Beware the siren voices calling for the ‘Norway option’
Stepping back a bit first, there is of course no compelling reason why the outcome of this election has to change the course of Brexit. The Conservatives lost their Commons majority but still won the most votes and the most seats and will continue to govern, albeit with the support of the DUP. Even Labour acknowledged that a meaningful Brexit has to involve greater restrictions on the free movement of people and therefore leaving the Single Market. Altogether, around 85% of votes were cast for parties that backed this element of a so-called ‘hard Brexit’. The Prime Minister may now be a ‘lame duck’, but no-one gained a mandate for an alternative model either.
That said, it would be daft to deny that the election result has strengthened the position of ‘soft’ Brexiteers, including leading Conservative figures such as Ruth Davidson, Philip Hammond and Damian Green, only partly offset by the return of Michael Gove to the cabinet. The fact that the government failed to win a majority may also embolden opponents of any form of Brexit in the House of Lords too. And increased political uncertainty has added to the headwinds facing the economy, increasing the appeal of a more cautious approach.
This is where some think that the Norway option comes in. Norway is not a member of the EU but has negotiated tariff-free access to most of the Single Market (as have other members of the European Free Trade Association [EFTA], namely Iceland, Liechtenstein and Switzerland). However, this requires Norway to accept the free movement of people, take on board most EU laws and regulations, and make sizeable financial contributions to EU programmes – with little or no say on how the EU is run or the money is spent. What’s more, while not directly subject to the control of the European Court of Justice (ECJ) in quite the same way, Norway must submit instead to the EFTA Surveillance Authority and EFTA Court, which follows ECJ case law closely.
There are two other important aspects of the Norwegian model which may or may not appeal. First, Norway remains outside the EU’s Customs Union. This means that there are still customs checks on Norway-EU trade, which is not as frictionless as the UK currently enjoys as a full member of the EU. This is a potential sticking point for the DUP, in particular, given its desire to maintain an open border with the Republic of Ireland, and for sectors such as the car industry which rely heavily on imported components. What’s more, Norway does not benefit from the EU’s free trade agreements with the rest of the world.
Against this, being outside both the EU and the Customs Union means that Norway has the right to negotiate its own independent trade deals. Admittedly, Norway currently has fewer deals with the rest of the world (all in concert with other EFTA members) than does the EU. But global trade is more important to the UK and the UK economy is much larger (six times the size of Norway’s GDP), making it easier to push to the front of the queue.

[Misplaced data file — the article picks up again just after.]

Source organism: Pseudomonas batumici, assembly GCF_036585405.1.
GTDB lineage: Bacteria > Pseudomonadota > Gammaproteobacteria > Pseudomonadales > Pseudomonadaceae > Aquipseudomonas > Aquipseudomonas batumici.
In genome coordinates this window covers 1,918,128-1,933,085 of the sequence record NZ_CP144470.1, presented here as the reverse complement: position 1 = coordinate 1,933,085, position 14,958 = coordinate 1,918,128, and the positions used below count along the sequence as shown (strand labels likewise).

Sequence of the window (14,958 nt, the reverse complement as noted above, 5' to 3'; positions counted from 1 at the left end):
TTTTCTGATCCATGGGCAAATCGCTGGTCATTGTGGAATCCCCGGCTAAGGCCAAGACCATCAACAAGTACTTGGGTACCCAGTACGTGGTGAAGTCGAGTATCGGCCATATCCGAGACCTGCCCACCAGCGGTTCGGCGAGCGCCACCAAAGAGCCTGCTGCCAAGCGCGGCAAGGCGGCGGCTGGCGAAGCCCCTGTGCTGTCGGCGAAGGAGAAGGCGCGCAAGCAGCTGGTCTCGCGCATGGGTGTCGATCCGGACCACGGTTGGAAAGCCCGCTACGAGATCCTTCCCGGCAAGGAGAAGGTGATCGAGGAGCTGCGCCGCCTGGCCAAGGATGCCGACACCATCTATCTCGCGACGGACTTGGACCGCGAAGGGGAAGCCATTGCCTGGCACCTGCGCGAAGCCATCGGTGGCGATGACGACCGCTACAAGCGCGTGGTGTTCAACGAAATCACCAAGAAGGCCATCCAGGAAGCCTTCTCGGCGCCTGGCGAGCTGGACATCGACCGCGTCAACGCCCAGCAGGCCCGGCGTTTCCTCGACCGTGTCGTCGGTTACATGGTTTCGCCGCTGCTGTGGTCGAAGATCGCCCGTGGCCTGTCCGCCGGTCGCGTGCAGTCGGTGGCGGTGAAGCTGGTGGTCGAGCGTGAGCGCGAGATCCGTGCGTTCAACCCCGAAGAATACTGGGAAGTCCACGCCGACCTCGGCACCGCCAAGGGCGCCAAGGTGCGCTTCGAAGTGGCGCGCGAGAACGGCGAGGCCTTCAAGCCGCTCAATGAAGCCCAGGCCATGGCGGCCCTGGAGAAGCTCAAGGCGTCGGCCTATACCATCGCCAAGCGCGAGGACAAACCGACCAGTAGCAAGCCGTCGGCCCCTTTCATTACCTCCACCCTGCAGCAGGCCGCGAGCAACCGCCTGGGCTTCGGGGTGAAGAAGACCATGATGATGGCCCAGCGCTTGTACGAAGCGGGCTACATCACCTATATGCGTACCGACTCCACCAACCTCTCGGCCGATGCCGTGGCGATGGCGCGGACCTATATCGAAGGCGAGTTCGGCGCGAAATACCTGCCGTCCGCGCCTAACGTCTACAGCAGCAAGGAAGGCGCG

Second, Norway is excluded from the Single Market in agriculture and fisheries, meaning that its exports in these sectors do face EU tariffs. But it is surely significant that Norway has taken the view that it is still better off outside the constraints of the Common Agricultural Policy (and its equivalent for fisheries). Indeed, it is remarkable how many Remainers assume that the interests of UK farmers (and, at least as importantly, UK consumers) are best served by remaining a member of the CAP. The Norway option would certainly give Michael Give something meaningful to do at Defra.
In summary, the Norway option does have some (limited) appeal. It would retain tariff-free trade with the EU while allowing the UK breathing space to negotiate its own trade deals with the rest of the world – a process which will clearly take some time. It would also mean retaining free movement of people, but this may also be desirable during a transitional period.
However, it is clearly not a permanent solution, given the ongoing requirement to pay into EU budgets and submit to EU laws. In other words, the Norway option amounts to EU taxation, jurisdiction and regulation – all without representation. We can argue about exactly what the British public did vote for, but this is clearly not it.
What’s more, if the aim of the Norway option is to avoid a cliff edge, this is not the only way that this can be achieved. In particular, WTO rules already allow for interim agreements lasting many years. In practice, this means that the UK and EU may be able to continue with current tariff-free trade arrangements without being obliged to offer the same terms to other WTO members, provided this is only a stepping stone towards a formal deal. This bespoke deal could be tailored to the UK’s specific needs and interests in a way that copying Norway’s EFTA membership is not.
Finally, even if the Norway option is initially adopted only as transitional arrangement, there is no guarantee that politicians and bureaucrats (or a future Labour government) would ever get around to replacing it. Indeed, the Norway option is arguably a good example of a ‘bad deal’ where ‘no deal’ would be better. For example, remember that if the UK did want to maintain free movement for a few years after Brexit it could do so unilaterally without a deal.
To be clear, there are no easy solutions here. But the UK shouldn’t swim for the perceived safety of the Norway option without considering all the alternatives first. Above all, we should not be too quick to weaken our bargaining position by ruling out the option of simply walking away before negotiations even begin.